Michael S. Lauer, MD; Claire E. Pothier, MPH; David J. Magid, MD, MPH; S. Scott Smith, MD; Michael W. Kattan, PhD
Acknowledgment: The authors thank Ethan Katz and Susana Arrigain for their help with statistical analyses.
Grant Support: By the National Heart, Lung, and Blood Institute (grants NHLBI HL66004 and HL072771).
Potential Financial Conflicts of Interest: None disclosed.
Reproducible Research Statement: Statistical code is available by contacting Dr. Lauer at firstname.lastname@example.org. The study protocol and data set are not available.
Requests for Single Reprints: Michael S. Lauer, MD, Division of Prevention and Population Science, National Heart, Lung, and Blood Institute, 6701 Rockledge Drive, Bethesda, MD 20892; e-mail, email@example.com.
Current Author Addresses: Dr. Lauer: Division of Prevention and Population Science, National Heart, Lung, and Blood Institute, 6701 Rockledge Drive, Bethesda, MD 20892.
Ms. Pothier: Cleveland Clinic, 9500 Euclid Avenue, JJ5-801, Cleveland, OH 44195.
Dr. Magid: Kaiser Permanente, 10065 East Harvard Avenue, Suite 300, Denver, CO 80231.
Dr. Smith: Kaiser Permanente, 10350 East Dakota Avenue, Denver, CO 80247.
Dr. Kattan: Cleveland Clinic, 9500 Euclid Avenue, Wb4, Cleveland, OH 44195.
Author Contributions: Conception and design: M.S. Lauer.
Analysis and interpretation of the data: M.S. Lauer, D.J. Magid, M.W. Kattan.
Drafting of the article: M.S. Lauer, M.W. Kattan.
Critical revision of the article for important intellectual content: M.S. Lauer, C.E. Pothier, D.J. Magid, S.S. Smith, M.W. Kattan.
Final approval of the article: M.S. Lauer, D.J. Magid, M.W. Kattan.
Provision of study materials or patients: M.S. Lauer.
Statistical expertise: M.S. Lauer, M.W. Kattan.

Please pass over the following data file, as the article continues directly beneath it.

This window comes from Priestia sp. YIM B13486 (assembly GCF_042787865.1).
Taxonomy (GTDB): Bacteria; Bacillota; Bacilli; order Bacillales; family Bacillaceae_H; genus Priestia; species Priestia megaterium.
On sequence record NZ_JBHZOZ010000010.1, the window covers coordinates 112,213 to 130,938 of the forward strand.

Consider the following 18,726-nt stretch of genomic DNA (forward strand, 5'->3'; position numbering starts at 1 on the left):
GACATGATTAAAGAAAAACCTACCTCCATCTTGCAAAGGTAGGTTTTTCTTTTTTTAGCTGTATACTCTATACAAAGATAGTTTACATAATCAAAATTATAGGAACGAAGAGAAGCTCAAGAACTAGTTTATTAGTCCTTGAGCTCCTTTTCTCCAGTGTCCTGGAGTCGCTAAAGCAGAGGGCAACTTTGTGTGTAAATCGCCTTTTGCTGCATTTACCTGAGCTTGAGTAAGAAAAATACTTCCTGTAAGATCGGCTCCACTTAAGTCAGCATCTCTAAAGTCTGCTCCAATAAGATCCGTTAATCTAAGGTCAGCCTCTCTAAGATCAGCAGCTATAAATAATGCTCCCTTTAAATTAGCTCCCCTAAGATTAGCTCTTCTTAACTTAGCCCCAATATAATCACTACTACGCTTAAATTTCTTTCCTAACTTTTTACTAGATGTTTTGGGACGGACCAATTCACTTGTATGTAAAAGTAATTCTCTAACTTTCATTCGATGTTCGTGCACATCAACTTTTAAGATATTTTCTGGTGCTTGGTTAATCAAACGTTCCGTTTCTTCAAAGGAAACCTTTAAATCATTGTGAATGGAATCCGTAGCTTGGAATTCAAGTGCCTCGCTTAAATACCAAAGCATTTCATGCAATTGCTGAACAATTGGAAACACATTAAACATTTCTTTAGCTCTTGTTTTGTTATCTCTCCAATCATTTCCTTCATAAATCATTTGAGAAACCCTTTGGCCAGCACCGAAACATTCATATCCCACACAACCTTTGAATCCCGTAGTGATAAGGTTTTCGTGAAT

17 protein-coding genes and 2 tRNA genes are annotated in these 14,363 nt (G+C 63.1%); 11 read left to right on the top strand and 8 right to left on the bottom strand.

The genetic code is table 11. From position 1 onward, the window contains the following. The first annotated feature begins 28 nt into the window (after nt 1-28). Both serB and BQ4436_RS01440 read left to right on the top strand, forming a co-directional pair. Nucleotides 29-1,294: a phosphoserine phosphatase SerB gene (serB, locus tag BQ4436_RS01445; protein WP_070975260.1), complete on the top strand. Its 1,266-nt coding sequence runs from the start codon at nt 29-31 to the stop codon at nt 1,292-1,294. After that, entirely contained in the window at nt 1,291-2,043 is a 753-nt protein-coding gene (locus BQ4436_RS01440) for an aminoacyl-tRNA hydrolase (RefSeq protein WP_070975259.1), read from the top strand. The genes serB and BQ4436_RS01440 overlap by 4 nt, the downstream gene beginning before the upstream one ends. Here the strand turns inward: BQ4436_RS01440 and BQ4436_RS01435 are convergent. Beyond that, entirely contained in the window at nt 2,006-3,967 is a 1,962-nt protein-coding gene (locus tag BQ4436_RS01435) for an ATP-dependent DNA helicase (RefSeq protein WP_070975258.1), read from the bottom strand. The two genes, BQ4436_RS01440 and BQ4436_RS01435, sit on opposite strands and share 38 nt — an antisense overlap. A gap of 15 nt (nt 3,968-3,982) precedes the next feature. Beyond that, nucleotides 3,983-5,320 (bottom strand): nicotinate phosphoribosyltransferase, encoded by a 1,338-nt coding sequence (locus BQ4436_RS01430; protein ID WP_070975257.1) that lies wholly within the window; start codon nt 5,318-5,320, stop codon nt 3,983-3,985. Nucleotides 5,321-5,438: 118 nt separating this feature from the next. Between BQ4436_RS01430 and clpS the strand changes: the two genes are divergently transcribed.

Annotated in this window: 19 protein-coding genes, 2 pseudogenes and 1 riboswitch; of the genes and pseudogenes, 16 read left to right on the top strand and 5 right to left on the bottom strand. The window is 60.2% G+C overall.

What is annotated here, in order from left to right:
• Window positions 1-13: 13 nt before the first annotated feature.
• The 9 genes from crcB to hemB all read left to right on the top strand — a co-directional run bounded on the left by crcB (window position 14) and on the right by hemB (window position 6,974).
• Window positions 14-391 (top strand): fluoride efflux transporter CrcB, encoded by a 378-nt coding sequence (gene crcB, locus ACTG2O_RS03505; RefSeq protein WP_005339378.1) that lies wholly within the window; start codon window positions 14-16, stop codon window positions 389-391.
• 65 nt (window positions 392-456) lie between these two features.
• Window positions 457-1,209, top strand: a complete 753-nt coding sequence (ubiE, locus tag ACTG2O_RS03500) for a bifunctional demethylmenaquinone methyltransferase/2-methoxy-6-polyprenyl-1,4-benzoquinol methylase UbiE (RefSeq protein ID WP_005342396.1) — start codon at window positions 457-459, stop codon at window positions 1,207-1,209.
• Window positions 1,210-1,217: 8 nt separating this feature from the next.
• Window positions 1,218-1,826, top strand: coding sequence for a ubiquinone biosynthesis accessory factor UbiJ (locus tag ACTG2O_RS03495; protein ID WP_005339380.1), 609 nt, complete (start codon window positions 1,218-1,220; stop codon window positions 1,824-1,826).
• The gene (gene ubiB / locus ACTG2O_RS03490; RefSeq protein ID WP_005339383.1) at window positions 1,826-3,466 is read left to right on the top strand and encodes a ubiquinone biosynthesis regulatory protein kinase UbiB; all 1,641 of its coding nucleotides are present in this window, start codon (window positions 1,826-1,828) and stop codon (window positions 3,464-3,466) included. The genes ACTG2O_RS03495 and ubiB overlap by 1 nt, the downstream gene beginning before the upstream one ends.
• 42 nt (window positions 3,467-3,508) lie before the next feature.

Obtaining of funding: M.S. Lauer.
Collection and assembly of data: C.E. Pothier.
The exercise treadmill test is recommended for risk stratification among patients with intermediate to high pretest probability of coronary artery disease. Posttest risk stratification is based on the Duke treadmill score, which includes only functional capacity and measures of ischemia.
To develop and externally validate a post–treadmill test, multivariable mortality prediction rule for adults with suspected coronary artery disease and normal electrocardiograms.
Prospective cohort study conducted from September 1990 to May 2004.
Exercise treadmill laboratories in a major medical center (derivation set) and a separate HMO (validation set).
33 268 patients in the derivation set and 5821 in the validation set. All patients had normal electrocardiograms and were referred for evaluation of suspected coronary artery disease.
The derivation set patients were followed for a median of 6.2 years. A nomogram-illustrated model was derived on the basis of variables easily obtained in the stress laboratory, including age; sex; history of smoking, hypertension, diabetes, or typical angina; and exercise findings of functional capacity, ST-segment changes, symptoms, heart rate recovery, and frequent ventricular ectopy in recovery.
The derivation data set included 1619 deaths. Although both the Duke treadmill score and our nomogram-illustrated model were significantly associated with death (P < 0.001), the nomogram was better at discrimination (concordance index for right-censored data, 0.83 vs. 0.73) and calibration. We reclassified many patients with intermediate- to high-risk Duke treadmill scores as low risk on the basis of the nomogram. The model also predicted 3-year mortality rates well in the validation set: Based on an optimal cut-point for a negative predictive value of 0.97, derivation and validation rates were, respectively, 1.7% and 2.5% below the cut-point and 25% and 29% above the cut-point.
Blood test–based measures or left ventricular ejection fraction were not included. The nomogram can be applied only to patients with a normal electrocardiogram. Clinical utility remains to be tested.
A simple nomogram based on easily obtained pretest and exercise test variables predicted all-cause mortality in adults with suspected coronary artery disease and normal electrocardiograms.
Lauer MS, Pothier CE, Magid DJ, et al. An Externally Validated Model for Predicting Long-Term Survival after Exercise Treadmill Testing in Patients with Suspected Coronary Artery Disease and a Normal Electrocardiogram. Ann Intern Med. 2007;147:821–828. doi: https://doi.org/10.7326/0003-4819-147-12-200712180-00001
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Published: Ann Intern Med. 2007;147(12):821-828.
Cardiac Diagnosis and Imaging, Cardiology, Coronary Heart Disease, Pulmonary/Critical Care.
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